Bring 'em Bach Alive!
Spitfire Records, 1999
REVIEW BY: Christopher Thelen
ORIGINALLY PUBLISHED: 12/02/1999
Sebastian Bach seemed to be headed towards becoming the answer to a question in "Trivial Pursuit." After his departure from the band Skid Row, both Bach and his bandmates struggled to find their own musical identities - only to be greeted with indifference thanks to a changing musical scene.
Now, in the midst of rumors about his own musical future, Bach gathers a group of musical partners in crime to form Sebastian Bach & Friends. Combining a mixture of new studio tracks and a re-hash of Skid Row songs recorded live in Japan, Bring 'Em Bach Alive! tries to recapture the glory days of the past.
Bach's vocals have deepened a bit, giving the live material a more mature sound - and, dare I say it, a little more credibility. That said, though, I question how long Bach will be able to sing a song like "Youth Gone Wild" without it becoming a self-parody, like The Who singing, "Hope I die before I get old."
The personnel on this disc flips a little bit between the studio band and the live act. Anton Fig handles the drum work in the studio, while Mark "BAMBAM" McConnell smacks the skins in the live set. Otherwise, the group is pretty stable with bassist Larry (why do I have a Newhart sketch running in my head all of a sudden?) and guitarists Jimmy Flemion and Richie Scarlet. (Oh, friendly word of advice: Lose those ridiculous fucking costumes. Christ, the guy dressed as "The Angel"... that looks like a cross between Liberace and Kiss. And, Sebastian, I didn't realize people still could make a suit out of Reynolds Wrap. 'Nuff said.)
The five new tracks stay pretty much in the musical vein you'd expect from Bach, although they're not that bad. Tracks like "Done Bleeding," "Blasphemer" and "Counterpunch" all are pretty enjoyable in their own guilty-pleasure way. Only "Superstar, Superjerk, Supertears" is a superwaste - and I don't know why, but I was a bit disappointed to hear "Rock 'N' Roll" was an original, not a cover of the Led Zeppelin track.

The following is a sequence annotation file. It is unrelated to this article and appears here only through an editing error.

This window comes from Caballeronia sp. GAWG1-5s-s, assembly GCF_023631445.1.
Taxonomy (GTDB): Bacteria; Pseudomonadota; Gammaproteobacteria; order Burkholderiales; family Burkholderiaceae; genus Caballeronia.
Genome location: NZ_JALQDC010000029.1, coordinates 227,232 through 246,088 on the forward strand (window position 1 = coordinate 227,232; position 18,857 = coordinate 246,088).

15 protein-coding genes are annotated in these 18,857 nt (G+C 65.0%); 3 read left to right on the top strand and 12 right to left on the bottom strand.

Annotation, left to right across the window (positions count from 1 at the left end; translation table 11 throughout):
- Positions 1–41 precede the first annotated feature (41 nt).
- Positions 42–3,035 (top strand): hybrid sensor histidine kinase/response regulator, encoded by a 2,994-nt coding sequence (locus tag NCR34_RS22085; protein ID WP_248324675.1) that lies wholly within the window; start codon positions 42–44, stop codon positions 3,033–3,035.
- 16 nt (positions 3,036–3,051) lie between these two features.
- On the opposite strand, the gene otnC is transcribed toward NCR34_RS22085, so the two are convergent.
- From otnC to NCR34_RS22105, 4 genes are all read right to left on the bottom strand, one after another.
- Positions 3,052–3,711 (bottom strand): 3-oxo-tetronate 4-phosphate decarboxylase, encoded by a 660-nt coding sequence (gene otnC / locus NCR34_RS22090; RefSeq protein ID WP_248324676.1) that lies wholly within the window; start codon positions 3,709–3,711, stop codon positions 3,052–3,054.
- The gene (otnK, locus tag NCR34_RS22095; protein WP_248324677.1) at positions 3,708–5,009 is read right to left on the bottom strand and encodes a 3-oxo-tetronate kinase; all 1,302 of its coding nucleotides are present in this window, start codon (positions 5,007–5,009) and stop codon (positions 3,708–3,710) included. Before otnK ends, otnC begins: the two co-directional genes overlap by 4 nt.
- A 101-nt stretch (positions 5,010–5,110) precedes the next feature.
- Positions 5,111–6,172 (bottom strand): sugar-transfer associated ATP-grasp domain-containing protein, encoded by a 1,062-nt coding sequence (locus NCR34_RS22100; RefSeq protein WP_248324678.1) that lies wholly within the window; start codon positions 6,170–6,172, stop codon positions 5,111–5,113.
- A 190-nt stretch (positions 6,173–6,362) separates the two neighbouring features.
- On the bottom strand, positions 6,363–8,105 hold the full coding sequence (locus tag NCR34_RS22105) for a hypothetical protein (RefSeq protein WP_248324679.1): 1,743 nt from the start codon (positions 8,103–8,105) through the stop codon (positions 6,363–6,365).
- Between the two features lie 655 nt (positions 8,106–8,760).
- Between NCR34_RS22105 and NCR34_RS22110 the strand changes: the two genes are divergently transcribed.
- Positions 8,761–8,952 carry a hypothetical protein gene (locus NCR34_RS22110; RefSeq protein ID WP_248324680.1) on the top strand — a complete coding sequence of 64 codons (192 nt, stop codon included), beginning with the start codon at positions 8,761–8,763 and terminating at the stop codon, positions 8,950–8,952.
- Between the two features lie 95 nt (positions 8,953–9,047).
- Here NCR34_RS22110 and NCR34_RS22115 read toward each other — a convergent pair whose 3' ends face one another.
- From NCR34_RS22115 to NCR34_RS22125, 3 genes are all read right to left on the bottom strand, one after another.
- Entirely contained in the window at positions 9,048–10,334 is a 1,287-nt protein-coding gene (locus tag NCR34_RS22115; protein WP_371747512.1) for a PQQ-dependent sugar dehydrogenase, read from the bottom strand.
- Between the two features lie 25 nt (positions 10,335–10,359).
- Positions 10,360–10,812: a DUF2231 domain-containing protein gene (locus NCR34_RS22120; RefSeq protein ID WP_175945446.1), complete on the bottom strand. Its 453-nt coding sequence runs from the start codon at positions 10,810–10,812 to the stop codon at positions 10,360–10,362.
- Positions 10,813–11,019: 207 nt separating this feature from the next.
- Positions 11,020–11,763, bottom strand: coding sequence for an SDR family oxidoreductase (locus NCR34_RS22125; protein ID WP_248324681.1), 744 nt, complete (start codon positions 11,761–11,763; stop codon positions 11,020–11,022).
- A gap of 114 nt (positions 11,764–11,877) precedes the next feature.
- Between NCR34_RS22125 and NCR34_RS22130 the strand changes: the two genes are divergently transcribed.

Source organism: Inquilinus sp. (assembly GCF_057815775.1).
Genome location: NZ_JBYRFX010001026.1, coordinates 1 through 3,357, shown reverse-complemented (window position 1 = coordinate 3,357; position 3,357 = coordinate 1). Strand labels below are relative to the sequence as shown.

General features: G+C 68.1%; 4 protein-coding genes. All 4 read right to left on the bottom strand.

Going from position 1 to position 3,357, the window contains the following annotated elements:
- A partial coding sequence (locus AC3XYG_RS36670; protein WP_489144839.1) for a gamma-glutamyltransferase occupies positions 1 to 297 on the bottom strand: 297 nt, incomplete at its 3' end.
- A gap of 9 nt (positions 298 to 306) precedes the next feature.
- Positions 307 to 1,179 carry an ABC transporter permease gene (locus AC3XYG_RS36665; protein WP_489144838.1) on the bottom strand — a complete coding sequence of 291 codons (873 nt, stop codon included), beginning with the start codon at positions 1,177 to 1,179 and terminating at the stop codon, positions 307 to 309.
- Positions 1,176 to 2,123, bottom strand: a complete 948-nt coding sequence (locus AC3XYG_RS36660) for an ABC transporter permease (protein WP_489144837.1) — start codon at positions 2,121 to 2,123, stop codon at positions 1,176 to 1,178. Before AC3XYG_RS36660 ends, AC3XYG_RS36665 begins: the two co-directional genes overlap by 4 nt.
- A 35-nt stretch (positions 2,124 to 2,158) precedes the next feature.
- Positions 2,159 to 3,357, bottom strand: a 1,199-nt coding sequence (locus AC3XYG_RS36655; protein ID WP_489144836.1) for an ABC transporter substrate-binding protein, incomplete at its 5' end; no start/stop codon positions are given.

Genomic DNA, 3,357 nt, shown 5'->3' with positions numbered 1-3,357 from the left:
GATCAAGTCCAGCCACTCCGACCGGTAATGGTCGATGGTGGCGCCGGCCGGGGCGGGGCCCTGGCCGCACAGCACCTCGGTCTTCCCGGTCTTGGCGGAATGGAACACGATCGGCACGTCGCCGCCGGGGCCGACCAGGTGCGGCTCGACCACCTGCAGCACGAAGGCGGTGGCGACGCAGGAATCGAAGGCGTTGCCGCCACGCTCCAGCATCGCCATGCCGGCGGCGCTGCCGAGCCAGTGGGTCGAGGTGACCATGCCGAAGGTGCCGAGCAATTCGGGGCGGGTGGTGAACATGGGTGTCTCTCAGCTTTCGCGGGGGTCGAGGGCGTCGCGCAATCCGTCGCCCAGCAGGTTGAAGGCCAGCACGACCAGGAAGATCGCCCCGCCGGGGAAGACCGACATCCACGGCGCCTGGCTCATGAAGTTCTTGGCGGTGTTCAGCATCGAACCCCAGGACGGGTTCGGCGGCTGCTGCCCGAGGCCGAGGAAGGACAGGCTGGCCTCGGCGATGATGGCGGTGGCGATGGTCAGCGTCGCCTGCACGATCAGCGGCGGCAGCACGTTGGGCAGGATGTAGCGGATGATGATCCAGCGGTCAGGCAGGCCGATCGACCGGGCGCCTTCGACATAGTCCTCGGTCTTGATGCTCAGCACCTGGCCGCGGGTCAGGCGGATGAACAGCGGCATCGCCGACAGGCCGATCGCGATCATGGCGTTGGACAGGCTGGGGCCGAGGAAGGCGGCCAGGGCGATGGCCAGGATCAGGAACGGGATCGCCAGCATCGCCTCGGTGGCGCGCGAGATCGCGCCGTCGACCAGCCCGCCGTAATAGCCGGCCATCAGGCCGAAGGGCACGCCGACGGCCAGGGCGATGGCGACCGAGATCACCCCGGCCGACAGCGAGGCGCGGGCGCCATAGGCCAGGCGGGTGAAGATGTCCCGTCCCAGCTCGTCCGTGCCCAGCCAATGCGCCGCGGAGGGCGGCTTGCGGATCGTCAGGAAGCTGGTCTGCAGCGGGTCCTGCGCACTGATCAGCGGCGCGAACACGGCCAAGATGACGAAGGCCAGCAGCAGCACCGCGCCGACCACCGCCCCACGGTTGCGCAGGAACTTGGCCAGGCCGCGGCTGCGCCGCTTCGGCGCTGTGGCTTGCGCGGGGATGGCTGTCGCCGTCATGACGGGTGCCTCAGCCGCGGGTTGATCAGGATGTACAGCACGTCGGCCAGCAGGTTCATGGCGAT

Regarding the live set, if someone were to play this without telling you who it was, chances are you'd guess you were listening to Skid Row. While it's been years since I dug any of my Skid Row albums out of the dusty halls of the Pierce Memorial Archives, I'm now intrigued enough to go back and listen to Slave To The Grind again. Especially noteworthy is the medley of "Monkey Business" and Blue Oyster Cult's "Godzilla", an appropriate song for the location of the concert - and a damned fine performance of it as well.
While Bring 'Em Bach Alive! is a decent enough set, part of me hopes that this disc represents Bach closing a chapter of his musical life and the full-fledged start of a solo career. I understand he'll probably always have to do a few Skid Row songs in his repertoire, but it would be nice to hear him come out with a set that leans more heavily on new material, even if that concept scares away some fans. It's called "musical growth" - and you can hear it happening on a few of the new tracks.
Bring 'Em Bach Alive! is the kind of disc that fans of late '80s/early '90s metal will be drooling over, especially when hearing one of the musical heroes like Bach with a more world-travelled voice. And it is an interesting slice of history to listen to - but I'm still crossing my fingers that Bach is planning to start writing a new chapter in the book.